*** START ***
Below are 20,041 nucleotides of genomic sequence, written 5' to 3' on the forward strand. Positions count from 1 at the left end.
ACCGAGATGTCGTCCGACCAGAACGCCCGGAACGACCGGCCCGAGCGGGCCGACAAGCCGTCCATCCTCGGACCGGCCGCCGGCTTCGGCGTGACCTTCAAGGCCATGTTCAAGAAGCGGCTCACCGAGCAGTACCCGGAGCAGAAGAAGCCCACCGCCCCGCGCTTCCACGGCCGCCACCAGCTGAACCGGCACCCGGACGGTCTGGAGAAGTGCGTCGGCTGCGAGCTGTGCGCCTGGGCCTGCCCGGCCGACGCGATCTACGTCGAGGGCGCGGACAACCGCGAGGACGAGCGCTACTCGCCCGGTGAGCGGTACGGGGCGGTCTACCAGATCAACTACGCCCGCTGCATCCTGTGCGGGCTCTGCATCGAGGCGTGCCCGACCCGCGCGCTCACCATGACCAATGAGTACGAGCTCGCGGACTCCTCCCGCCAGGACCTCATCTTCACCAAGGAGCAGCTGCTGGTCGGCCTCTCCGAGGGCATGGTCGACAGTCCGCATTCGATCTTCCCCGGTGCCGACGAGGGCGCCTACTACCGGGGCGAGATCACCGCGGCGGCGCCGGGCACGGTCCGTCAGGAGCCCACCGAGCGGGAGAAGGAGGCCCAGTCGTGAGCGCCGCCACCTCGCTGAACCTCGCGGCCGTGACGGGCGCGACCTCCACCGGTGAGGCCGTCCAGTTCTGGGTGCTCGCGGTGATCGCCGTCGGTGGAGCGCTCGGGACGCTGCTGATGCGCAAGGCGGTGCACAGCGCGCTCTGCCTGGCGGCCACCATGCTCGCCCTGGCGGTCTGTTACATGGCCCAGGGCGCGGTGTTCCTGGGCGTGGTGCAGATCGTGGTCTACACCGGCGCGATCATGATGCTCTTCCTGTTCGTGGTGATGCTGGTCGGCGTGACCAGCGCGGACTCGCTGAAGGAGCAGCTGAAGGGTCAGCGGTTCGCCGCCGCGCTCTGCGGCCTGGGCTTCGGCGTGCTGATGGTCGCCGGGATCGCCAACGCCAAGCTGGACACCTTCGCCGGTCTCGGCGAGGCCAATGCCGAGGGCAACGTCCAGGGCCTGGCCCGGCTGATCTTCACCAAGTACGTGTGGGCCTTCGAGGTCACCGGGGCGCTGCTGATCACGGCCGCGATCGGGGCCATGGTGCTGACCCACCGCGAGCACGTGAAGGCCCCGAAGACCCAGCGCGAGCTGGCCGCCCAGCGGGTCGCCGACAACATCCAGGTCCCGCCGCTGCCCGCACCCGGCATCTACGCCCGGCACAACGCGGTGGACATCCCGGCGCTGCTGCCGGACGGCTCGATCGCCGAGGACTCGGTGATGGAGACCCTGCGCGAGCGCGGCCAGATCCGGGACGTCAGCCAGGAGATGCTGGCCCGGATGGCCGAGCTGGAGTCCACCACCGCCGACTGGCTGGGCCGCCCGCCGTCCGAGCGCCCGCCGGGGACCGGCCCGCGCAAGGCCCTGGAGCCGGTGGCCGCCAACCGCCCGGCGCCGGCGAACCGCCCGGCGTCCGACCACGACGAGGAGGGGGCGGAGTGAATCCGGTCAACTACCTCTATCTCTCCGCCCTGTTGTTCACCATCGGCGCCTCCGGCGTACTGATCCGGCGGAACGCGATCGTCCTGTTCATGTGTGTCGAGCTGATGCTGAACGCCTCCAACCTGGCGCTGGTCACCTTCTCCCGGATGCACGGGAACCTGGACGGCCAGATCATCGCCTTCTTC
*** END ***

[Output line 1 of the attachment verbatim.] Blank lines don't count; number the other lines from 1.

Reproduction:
Below are 20,041 nucleotides of genomic sequence, written 5' to 3' on the forward strand. Positions count from 1 at the left end.